Theresa May is ready to increase Britain’s offer to the EU over the Brexit divorce bill, after signs that the hard Eurosceptics in her party will tolerate paying more money to break the deadlock in negotiations.
Mrs May has said that Britain “will honour commitments we have made during the period of our membership” and her team are working on different scenarios that would see her considerably increase the €20bn she has already put on the table.
No big breakthroughs on money were made in the sixth round of Brexit talks, which conclude on Friday in Brussels.
But the two sides touched on the delicate choreography of a possible December deal, where a UK financial pledge would be tied to an agreement in principle on a transition period after Brexit.
“It is tactical but the situation is delicate,” said one senior EU official. “She has to move soon.” Michel Barnier, the EU’s chief negotiator, on Thursday called for Britain to offer some “real clarification” on the financial settlement.
If the UK does not move on money before the end of the month, France and Germany have warned they may try to hold out until next year before offering assurances on transition.
Sir Ivan Rogers, Britain’s former EU ambassador, said last month that Britain might have to pay a further €30bn if were to pay for its full 12-13 per cent share of the EU’s €240bn of outstanding commitments, known as “reste a liquider”. Long term liabilities, such as pensions, would add another €10bn to the bill.
British ministers and officials have told the Financial Times that although the negotiations leading up to the European Council on December 14-15 will be complex, they believe the money issue can be resolved.
“The money isn’t the problem,” said one senior minister. “The real problem is deciding what our end-state relationship with the EU will be.” Another government figure said: “The domestic political obstacles to a deal may not be as high as they once seemed.”
Mrs May’s room for manoeuvre on the exit bill has until now been limited by hostile Tory Eurosceptic MPs, some of whom have argued that Britain should not pay any money to leave the EU.
But in recent weeks, the mood has softened. One senior Eurosceptic MP agreed with the Treasury’s assessment that an exit bill running into the tens of billions of pounds was a small price to pay for a good trade deal with the EU. “It’s money down the back of the sofa,” the MP said.
Most Eurosceptics are focused primarily on questions of sovereignty and are prepared to swallow a bill to ensure that Britain becomes “free” again in March 2019. One said: “There’s a range of options. But if it was packaged as paying for past commitments, not market access, and if it wasn’t too big, I think most people would go along with that. We would be free, after all.”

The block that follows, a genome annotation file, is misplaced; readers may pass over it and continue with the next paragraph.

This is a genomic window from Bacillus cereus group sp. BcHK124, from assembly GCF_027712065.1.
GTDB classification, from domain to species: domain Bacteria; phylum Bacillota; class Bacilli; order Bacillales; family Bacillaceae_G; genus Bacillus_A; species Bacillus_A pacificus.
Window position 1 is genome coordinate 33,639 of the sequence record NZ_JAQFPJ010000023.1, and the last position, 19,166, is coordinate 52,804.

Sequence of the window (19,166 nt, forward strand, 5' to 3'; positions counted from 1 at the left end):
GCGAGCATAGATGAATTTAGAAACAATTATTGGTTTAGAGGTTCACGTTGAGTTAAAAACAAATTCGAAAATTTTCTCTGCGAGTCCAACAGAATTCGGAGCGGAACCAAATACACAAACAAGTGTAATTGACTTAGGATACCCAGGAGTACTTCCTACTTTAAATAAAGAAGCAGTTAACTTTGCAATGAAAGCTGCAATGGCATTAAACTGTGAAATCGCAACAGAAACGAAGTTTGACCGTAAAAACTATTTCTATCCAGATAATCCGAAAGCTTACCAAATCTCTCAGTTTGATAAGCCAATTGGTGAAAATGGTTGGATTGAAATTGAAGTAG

They also fear that if talks break down in December that Mrs May’s own fragile position could be further weakened. Some Tory MPs fear the Brexit process will be thrown into chaos if Mrs May is forced to resign.
Bernard Jenkin, a veteran Eurosceptic viewed by Mrs May as a sounding board for backbench opinion, said: “There will be a balanced judgment to make about whether a very expensive deal is worth it. That depends on the quality of the deal they are promising to make at the end of an implementation period.”
Jacob Rees-Mogg, a rising star of the Tory right, said it was “perfectly reasonable to give some money” but Mrs May should make it clear that it was contingent on a final deal being agreed. He said a €60bn figure was “ridiculous”.
There is much haggling to be conducted in the next three weeks on the details of Britain’s financial commitments.
Some EU diplomats fear time may be too short to strike a deal and that the gap on a financial settlement may be too big to bridge before the December summit.
British negotiators are not expected to move before the Budget on November 22, while Mrs May will seek assurances from European leaders that any offer on money will be reciprocated with a decisive breakthrough in the talks. “The next step has to be a big single jump,” said one government figure.
Both sides believe the future relationship may prove an even more challenging negotiation. On Thursday, Mr Barnier warned Britain against regulatory “dumping” after it leaves the 28-member bloc, delivering a blunt speech on the challenges ahead in the talks.
At an event in Rome, Mr Barnier raised comments by Wilbur Ross this week, saying the US commerce secretary had “publicly and openly” urged Britain to diverge from the EU and converge towards the US on social, environmental, health, food and financial standards. “The UK has chosen to leave the EU. We regret and respect the decision. Will the UK also want to distance itself from the European model? That’s another question and a serious one.”
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